By Julian Singer
Heat pumps are expected to play a major role in decarbonising residential heating, which contributes 14 per cent of the UK’s CO2 emissions, about the same as transport. In fact they are nearly the only solution currently available and will remain so unless the gas grid is converted to hydrogen. But what is the real cost involved in conversion?
A heat pump collects a large amount of heat at low temperature from outside the house and converts it into a smaller amount of heat at high temperature using a system of compression and evaporation as in a refrigerator but in reverse. An Air Sourced Heap Pump (ASHP) collects heat from the air, while a Ground Source Heat Pump (GSHP) collects it from the ground. The GSHP is more efficient but requires a large area of horizontal pipes underground, or several vertical holes. Most residential pumps in the UK are expected to be ASHPs
The performance of the heat pump is summarised in its Coefficient of Performance (COP), which is the ratio of the heat energy generated divided by the electrical energy consumed. COP varies between about 3 and 5, showing the great attraction of heat pumps in that most of the energy comes for free from the air or the ground. COP decreases as the difference between the temperature desired and the temperature available from the air or ground increases. While the temperature required is fairly constant, the external temperature varies with the season. For this reason the average of COP over the year, called the Seasonal Performance Factor (SPF), is often used.
There are important trade offs. Current gas boilers produce water at 55C/60C and radiators are sized accordingly. ASHPs can produce water at this high temperature but with low efficiency. For this reason most homes will need larger radiators running at a lower temperature. Unlike a combination gas boiler the ASHP cannot produce hot water fast enough for showers and baths so needs a water tank.
A study by UCL and Element Energy on behalf of the Committee on Climate Change looked into these and other issues last year. In particular the study calculated the capital cost of replacing a gas boiler with an AHSP for an average home with an annual space heating demand of 11,000 kWh. The pump itself costs £7000 but to this must be added radiator upgrades (£2000), hot water cylinder (£1000), and the cost of decommissioning the boiler and changing the cooking appliances for a total of £10800. For comparison a comparable new combination gas boiler would cost below £3000.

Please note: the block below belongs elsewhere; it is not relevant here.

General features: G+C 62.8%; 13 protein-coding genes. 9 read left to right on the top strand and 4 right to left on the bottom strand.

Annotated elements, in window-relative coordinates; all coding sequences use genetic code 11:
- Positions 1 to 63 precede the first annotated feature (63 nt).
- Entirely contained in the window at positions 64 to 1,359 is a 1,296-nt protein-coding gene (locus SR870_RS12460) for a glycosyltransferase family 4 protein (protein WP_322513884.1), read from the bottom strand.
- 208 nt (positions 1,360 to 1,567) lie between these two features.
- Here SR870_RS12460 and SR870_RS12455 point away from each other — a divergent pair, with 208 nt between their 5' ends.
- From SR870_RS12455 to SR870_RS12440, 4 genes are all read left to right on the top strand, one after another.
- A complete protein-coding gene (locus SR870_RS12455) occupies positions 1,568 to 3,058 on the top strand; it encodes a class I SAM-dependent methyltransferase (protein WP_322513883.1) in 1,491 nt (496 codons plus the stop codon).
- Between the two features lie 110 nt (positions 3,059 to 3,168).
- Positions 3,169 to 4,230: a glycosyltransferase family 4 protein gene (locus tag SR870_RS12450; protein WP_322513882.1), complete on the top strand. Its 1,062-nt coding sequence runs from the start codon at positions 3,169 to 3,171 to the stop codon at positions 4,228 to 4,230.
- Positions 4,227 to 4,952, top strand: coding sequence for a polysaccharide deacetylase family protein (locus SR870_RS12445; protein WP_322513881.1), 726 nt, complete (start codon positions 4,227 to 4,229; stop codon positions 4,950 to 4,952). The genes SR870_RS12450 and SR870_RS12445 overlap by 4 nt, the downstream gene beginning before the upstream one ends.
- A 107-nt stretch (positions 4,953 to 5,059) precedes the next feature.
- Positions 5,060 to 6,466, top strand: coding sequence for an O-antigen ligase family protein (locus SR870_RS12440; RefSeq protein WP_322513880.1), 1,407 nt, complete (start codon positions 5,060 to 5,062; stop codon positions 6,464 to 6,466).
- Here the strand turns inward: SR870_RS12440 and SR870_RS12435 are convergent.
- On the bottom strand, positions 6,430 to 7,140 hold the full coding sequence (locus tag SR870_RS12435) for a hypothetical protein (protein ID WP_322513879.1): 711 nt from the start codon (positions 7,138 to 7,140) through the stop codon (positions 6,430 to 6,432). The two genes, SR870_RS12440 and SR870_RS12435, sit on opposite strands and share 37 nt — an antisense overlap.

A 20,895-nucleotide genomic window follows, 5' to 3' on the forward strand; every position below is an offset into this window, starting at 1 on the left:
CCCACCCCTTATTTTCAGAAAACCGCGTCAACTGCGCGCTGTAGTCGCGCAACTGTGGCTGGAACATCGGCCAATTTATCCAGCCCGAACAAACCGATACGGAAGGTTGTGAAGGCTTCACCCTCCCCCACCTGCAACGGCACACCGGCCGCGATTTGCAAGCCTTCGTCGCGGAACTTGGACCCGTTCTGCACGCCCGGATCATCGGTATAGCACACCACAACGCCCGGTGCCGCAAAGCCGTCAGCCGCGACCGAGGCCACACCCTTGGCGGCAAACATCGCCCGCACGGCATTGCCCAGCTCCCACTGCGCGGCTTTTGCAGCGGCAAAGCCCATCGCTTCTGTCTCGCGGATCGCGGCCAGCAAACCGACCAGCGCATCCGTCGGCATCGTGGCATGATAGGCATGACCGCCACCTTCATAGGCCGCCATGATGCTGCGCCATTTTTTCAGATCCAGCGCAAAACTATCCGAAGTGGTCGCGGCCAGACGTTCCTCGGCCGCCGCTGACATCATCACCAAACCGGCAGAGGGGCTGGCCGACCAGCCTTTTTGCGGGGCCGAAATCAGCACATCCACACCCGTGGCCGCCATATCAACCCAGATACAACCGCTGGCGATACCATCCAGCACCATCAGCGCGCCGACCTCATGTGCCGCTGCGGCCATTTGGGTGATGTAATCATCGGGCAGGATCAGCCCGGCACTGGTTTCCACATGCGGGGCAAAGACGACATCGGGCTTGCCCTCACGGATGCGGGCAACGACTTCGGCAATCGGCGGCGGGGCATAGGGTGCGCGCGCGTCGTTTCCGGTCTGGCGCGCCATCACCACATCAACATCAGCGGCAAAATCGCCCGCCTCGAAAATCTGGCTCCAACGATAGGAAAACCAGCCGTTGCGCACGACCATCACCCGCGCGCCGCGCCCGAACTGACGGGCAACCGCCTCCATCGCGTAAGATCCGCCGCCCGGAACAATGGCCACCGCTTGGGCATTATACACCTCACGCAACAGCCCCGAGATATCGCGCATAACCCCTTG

Annual running costs are also high. Adding 3000 kWh for hot water the total cost using a combination gas boiler at current retail gas prices is near £500 (including VAT). For the ASHP with radiator upgrades the SPF would be near 2.7 for the space heating and 2.3 for the hot water, therefore requiring 5300 kWh of electricity at a cost of £900, nearly double that of gas.
Who should pay? The Renewable Heat Incentive plan currently pays 10.85p per kWh towards electricity for an ASHP. This reduces the annual running cost to £325, less than for gas but not enough to write off the capital cost in any reasonable time frame. It is expected that as we move to large scale manufacturing capital costs will go down and SPFs will improve, hence reducing running costs. However it is likely that home owners will need more incentive to make such a major change inside their property.
One option is a Hybrid Heat Pump. This allows the heat pump to provide the majority of the heat but uses a gas or purely electric boiler to provide the additional high temperature water. Since the heat pump is running at its optimum efficiency, its running costs are less even if the capital cost is higher. If gas is used for the extra power the total running costs are much less but unless biogas or hydrogen is used the system is not decarbonised, hence only a provisional solution.
Finally, there are large non-domestic costs related to delivering the extra electricity required for heat pumps. At present UK electricity demand runs at nearly 1 TWh per day and is roughly the same in all seasons. Gas demand, on the other hand, peaks near 4 TWh per day in the middle of winter. If heat pumps replaced all this demand they would be at their lowest efficiency with a COP of 2, thus requiring 2 TWh of electricity. The electricity grid would therefore have to supply three times the amount of power currently supplied mid-winter. This will require massive upgrades to the grid quite apart from the need for extra renewable energy sources and storage.
Decarbonising residential heating lies late in the government’s plans to reach net zero by 2050, but consideration of the costs involved needs to be made soon. If the heat pump solution is considered too high then work must start immediately to evaluate the only alternative, which is to change the gas network to hydrogen.